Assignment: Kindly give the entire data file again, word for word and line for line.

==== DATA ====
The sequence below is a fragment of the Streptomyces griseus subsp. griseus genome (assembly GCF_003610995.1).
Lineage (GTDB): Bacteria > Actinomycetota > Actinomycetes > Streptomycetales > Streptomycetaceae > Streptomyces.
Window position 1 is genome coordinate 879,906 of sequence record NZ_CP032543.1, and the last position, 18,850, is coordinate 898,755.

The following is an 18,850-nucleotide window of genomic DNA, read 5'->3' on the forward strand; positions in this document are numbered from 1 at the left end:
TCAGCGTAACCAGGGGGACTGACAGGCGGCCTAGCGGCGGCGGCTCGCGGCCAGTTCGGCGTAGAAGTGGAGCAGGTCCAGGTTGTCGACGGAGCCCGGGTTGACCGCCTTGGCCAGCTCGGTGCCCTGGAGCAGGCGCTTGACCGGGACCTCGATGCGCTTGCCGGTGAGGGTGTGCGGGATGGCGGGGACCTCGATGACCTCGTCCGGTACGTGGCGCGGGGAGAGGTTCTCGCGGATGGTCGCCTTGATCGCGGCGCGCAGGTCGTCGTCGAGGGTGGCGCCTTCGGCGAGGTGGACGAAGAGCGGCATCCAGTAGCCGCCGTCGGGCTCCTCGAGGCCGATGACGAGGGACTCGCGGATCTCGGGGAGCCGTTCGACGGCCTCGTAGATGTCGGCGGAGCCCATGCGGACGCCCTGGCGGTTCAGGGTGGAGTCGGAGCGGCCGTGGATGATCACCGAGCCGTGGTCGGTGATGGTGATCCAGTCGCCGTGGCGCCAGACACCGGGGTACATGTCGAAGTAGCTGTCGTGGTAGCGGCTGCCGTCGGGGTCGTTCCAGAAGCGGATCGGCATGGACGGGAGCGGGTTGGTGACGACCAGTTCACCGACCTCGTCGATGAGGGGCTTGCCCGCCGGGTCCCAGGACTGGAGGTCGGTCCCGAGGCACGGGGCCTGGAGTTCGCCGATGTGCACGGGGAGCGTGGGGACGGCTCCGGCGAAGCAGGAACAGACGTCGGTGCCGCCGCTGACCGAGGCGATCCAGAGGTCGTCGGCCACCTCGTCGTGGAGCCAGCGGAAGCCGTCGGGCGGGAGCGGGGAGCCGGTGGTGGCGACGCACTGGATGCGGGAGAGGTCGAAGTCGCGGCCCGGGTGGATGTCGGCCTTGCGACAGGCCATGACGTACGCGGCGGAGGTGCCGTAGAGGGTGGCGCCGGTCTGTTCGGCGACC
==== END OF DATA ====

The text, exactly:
The sequence below is a fragment of the Streptomyces griseus subsp. griseus genome (assembly GCF_003610995.1).
Lineage (GTDB): Bacteria > Actinomycetota > Actinomycetes > Streptomycetales > Streptomycetaceae > Streptomyces.
Window position 1 is genome coordinate 879,906 of sequence record NZ_CP032543.1, and the last position, 18,850, is coordinate 898,755.

The following is an 18,850-nucleotide window of genomic DNA, read 5'->3' on the forward strand; positions in this document are numbered from 1 at the left end:
TCAGCGTAACCAGGGGGACTGACAGGCGGCCTAGCGGCGGCGGCTCGCGGCCAGTTCGGCGTAGAAGTGGAGCAGGTCCAGGTTGTCGACGGAGCCCGGGTTGACCGCCTTGGCCAGCTCGGTGCCCTGGAGCAGGCGCTTGACCGGGACCTCGATGCGCTTGCCGGTGAGGGTGTGCGGGATGGCGGGGACCTCGATGACCTCGTCCGGTACGTGGCGCGGGGAGAGGTTCTCGCGGATGGTCGCCTTGATCGCGGCGCGCAGGTCGTCGTCGAGGGTGGCGCCTTCGGCGAGGTGGACGAAGAGCGGCATCCAGTAGCCGCCGTCGGGCTCCTCGAGGCCGATGACGAGGGACTCGCGGATCTCGGGGAGCCGTTCGACGGCCTCGTAGATGTCGGCGGAGCCCATGCGGACGCCCTGGCGGTTCAGGGTGGAGTCGGAGCGGCCGTGGATGATCACCGAGCCGTGGTCGGTGATGGTGATCCAGTCGCCGTGGCGCCAGACACCGGGGTACATGTCGAAGTAGCTGTCGTGGTAGCGGCTGCCGTCGGGGTCGTTCCAGAAGCGGATCGGCATGGACGGGAGCGGGTTGGTGACGACCAGTTCACCGACCTCGTCGATGAGGGGCTTGCCCGCCGGGTCCCAGGACTGGAGGTCGGTCCCGAGGCACGGGGCCTGGAGTTCGCCGATGTGCACGGGGAGCGTGGGGACGGCTCCGGCGAAGCAGGAACAGACGTCGGTGCCGCCGCTGACCGAGGCGATCCAGAGGTCGTCGGCCACCTCGTCGTGGAGCCAGCGGAAGCCGTCGGGCGGGAGCGGGGAGCCGGTGGTGGCGACGCACTGGATGCGGGAGAGGTCGAAGTCGCGGCCCGGGTGGATGTCGGCCTTGCGACAGGCCATGACGTACGCGGCGGAGGTGCCGTAGAGGGTGGCGCCGGTCTGTTCGGCGACC